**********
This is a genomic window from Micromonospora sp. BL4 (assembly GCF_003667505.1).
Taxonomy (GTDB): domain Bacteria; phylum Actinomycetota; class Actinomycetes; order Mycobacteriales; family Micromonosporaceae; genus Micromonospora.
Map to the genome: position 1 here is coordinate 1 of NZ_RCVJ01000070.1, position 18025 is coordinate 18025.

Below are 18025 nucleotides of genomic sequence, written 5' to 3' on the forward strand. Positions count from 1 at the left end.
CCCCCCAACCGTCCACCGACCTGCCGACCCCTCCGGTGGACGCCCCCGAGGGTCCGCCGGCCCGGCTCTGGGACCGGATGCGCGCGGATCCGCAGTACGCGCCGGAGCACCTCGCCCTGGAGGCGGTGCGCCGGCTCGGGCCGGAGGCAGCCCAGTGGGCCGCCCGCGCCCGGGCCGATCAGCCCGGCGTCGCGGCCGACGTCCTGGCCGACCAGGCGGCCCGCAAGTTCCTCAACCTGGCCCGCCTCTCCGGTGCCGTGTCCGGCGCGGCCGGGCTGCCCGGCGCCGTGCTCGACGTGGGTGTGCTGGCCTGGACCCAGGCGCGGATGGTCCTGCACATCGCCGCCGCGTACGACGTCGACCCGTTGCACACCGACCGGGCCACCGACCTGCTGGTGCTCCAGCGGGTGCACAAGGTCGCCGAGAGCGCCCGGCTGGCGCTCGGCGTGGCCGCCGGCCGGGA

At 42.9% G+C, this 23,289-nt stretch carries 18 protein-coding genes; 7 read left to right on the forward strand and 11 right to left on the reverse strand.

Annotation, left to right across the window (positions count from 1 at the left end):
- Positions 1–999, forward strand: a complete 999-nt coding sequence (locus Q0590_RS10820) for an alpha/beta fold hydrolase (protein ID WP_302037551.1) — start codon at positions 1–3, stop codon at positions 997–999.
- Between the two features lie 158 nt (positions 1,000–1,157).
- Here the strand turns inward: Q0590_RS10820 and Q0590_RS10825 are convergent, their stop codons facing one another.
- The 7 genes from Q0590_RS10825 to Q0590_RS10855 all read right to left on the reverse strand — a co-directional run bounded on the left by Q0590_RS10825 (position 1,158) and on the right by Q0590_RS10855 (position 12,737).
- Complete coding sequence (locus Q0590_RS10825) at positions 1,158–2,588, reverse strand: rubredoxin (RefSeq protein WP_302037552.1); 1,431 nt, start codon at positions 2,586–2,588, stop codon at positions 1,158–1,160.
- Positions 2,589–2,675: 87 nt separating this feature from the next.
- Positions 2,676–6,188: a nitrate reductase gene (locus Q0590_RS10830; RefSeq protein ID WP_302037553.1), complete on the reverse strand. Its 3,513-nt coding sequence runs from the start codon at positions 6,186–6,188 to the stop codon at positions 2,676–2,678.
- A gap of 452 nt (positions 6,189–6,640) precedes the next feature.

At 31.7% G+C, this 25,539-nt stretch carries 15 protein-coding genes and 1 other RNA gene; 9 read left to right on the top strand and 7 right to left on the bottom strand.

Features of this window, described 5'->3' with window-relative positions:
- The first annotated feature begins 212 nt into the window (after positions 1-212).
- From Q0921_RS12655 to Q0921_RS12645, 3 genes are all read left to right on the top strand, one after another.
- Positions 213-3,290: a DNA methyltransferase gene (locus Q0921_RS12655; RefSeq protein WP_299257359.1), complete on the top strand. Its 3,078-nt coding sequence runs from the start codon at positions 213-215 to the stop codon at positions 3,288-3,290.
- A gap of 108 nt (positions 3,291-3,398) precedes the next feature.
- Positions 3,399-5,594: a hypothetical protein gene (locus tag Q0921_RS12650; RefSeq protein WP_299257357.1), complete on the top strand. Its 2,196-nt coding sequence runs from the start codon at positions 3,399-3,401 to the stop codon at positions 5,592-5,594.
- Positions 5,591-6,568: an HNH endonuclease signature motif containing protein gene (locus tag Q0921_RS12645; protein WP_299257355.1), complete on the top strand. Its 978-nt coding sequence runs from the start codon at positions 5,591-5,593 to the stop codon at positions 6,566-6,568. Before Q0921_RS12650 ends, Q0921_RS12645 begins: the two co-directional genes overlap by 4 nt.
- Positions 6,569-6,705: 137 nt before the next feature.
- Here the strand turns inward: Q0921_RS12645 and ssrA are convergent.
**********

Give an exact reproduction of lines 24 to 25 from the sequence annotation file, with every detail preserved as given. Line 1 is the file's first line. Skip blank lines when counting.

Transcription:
- Positions 6,569-6,705: 137 nt before the next feature.
- Here the strand turns inward: Q0921_RS12645 and ssrA are convergent.